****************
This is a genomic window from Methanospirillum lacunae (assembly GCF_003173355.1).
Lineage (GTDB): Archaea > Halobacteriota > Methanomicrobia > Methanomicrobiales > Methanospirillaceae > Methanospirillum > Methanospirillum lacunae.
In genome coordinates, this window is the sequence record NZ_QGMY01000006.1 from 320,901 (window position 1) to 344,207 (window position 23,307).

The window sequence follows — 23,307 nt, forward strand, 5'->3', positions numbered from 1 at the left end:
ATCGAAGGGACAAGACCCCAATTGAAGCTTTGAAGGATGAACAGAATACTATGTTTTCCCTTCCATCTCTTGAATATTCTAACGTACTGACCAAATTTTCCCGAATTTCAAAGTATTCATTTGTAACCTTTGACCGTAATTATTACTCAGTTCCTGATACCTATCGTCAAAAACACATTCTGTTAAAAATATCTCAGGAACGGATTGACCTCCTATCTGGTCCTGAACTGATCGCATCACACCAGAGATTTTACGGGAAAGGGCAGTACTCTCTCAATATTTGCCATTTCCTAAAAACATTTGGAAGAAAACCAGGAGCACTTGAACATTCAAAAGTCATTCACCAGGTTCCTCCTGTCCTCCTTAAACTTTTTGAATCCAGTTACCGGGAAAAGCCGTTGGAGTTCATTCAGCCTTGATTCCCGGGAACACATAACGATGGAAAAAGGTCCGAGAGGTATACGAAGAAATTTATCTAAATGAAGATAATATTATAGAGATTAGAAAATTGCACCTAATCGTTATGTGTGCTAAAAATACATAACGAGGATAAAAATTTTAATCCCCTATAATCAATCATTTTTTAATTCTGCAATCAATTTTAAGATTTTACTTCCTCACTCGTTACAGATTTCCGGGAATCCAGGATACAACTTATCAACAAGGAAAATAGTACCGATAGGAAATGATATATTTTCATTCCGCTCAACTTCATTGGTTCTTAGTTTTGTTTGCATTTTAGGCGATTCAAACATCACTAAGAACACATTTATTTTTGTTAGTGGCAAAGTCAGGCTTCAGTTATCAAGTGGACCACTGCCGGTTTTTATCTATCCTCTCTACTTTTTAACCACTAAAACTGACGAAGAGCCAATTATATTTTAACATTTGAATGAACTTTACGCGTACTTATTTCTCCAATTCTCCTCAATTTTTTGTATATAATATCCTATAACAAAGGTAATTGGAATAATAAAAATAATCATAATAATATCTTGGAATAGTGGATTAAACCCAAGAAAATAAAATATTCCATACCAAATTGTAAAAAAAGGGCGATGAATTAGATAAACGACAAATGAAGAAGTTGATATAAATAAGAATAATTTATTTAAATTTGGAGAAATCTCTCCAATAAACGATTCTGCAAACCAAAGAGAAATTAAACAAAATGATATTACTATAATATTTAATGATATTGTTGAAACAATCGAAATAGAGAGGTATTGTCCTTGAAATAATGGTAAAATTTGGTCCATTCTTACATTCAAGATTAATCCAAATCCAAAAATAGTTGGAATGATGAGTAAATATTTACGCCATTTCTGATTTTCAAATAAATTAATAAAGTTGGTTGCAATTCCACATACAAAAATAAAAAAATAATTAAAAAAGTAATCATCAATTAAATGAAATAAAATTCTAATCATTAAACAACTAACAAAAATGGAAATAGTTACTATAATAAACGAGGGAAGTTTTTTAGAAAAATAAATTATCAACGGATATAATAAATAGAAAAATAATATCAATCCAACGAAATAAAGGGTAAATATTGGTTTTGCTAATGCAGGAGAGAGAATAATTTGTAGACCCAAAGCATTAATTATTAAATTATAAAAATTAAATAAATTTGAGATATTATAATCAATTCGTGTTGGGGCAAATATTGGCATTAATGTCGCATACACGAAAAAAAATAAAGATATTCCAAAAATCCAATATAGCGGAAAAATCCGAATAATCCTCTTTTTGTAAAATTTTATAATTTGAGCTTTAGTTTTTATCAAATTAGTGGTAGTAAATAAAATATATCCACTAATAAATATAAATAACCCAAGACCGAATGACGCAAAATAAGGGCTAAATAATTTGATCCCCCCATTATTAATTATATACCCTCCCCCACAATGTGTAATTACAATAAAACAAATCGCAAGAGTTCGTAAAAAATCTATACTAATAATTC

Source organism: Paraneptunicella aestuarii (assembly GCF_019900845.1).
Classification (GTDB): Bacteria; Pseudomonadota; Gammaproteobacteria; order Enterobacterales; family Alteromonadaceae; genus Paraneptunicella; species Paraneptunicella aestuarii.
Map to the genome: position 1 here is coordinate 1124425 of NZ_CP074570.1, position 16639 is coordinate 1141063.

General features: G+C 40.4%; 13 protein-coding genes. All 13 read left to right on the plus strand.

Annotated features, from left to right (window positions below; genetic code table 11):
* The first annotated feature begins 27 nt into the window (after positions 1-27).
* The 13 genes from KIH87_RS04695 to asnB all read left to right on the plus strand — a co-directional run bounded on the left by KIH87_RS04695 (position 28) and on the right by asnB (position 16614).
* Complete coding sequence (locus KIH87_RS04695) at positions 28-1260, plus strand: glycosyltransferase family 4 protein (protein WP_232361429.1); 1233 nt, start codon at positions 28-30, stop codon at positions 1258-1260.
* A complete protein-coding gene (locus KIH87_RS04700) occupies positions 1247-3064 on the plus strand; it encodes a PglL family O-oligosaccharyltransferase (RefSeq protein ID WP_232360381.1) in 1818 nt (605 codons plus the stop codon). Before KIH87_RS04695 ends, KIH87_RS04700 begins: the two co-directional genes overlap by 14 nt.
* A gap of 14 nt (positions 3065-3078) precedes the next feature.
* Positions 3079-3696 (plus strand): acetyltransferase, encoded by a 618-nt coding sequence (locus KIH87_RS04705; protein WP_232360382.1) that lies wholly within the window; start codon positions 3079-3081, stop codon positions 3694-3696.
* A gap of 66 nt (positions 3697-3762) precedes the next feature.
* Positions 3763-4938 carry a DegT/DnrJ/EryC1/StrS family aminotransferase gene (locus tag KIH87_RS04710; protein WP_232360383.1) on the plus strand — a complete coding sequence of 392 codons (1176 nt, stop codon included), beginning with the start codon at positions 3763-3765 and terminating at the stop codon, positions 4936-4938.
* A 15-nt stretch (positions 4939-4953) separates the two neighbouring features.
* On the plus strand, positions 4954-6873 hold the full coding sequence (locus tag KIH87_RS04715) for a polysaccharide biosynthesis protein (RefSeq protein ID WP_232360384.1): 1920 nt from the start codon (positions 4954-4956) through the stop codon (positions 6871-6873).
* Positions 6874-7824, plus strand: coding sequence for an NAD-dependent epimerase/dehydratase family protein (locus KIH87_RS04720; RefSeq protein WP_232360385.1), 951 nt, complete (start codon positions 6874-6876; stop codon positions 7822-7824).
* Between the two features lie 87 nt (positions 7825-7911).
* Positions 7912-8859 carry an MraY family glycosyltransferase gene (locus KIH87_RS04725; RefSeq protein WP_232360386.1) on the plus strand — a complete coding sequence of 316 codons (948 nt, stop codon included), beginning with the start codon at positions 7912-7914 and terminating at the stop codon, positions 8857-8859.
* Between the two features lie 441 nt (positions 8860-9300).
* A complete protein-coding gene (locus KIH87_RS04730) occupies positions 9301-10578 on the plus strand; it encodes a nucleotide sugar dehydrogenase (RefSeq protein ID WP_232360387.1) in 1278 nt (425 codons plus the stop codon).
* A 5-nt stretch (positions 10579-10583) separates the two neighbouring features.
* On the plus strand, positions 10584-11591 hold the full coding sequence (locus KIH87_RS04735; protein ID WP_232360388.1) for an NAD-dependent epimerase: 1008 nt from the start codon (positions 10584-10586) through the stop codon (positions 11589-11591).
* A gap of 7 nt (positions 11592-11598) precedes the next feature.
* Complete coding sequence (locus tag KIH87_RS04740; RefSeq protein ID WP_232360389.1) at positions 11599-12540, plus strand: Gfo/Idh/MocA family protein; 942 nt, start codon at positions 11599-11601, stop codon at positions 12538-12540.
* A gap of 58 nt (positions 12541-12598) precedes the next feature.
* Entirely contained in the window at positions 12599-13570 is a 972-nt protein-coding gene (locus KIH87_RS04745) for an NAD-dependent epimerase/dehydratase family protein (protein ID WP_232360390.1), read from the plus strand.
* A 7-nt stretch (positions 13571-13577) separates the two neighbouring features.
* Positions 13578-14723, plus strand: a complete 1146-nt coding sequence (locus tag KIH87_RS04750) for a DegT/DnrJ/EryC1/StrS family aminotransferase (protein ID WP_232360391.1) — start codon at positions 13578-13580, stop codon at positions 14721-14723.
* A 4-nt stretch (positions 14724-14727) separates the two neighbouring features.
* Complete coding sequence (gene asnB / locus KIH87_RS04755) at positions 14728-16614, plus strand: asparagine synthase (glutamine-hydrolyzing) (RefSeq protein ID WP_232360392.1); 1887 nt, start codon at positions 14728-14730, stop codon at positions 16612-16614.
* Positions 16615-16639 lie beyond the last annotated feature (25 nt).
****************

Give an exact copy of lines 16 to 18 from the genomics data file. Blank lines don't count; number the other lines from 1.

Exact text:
* Positions 3079-3696 (plus strand): acetyltransferase, encoded by a 618-nt coding sequence (locus KIH87_RS04705; protein WP_232360382.1) that lies wholly within the window; start codon positions 3079-3081, stop codon positions 3694-3696.
* A gap of 66 nt (positions 3697-3762) precedes the next feature.
* Positions 3763-4938 carry a DegT/DnrJ/EryC1/StrS family aminotransferase gene (locus tag KIH87_RS04710; protein WP_232360383.1) on the plus strand — a complete coding sequence of 392 codons (1176 nt, stop codon included), beginning with the start codon at positions 3763-3765 and terminating at the stop codon, positions 4936-4938.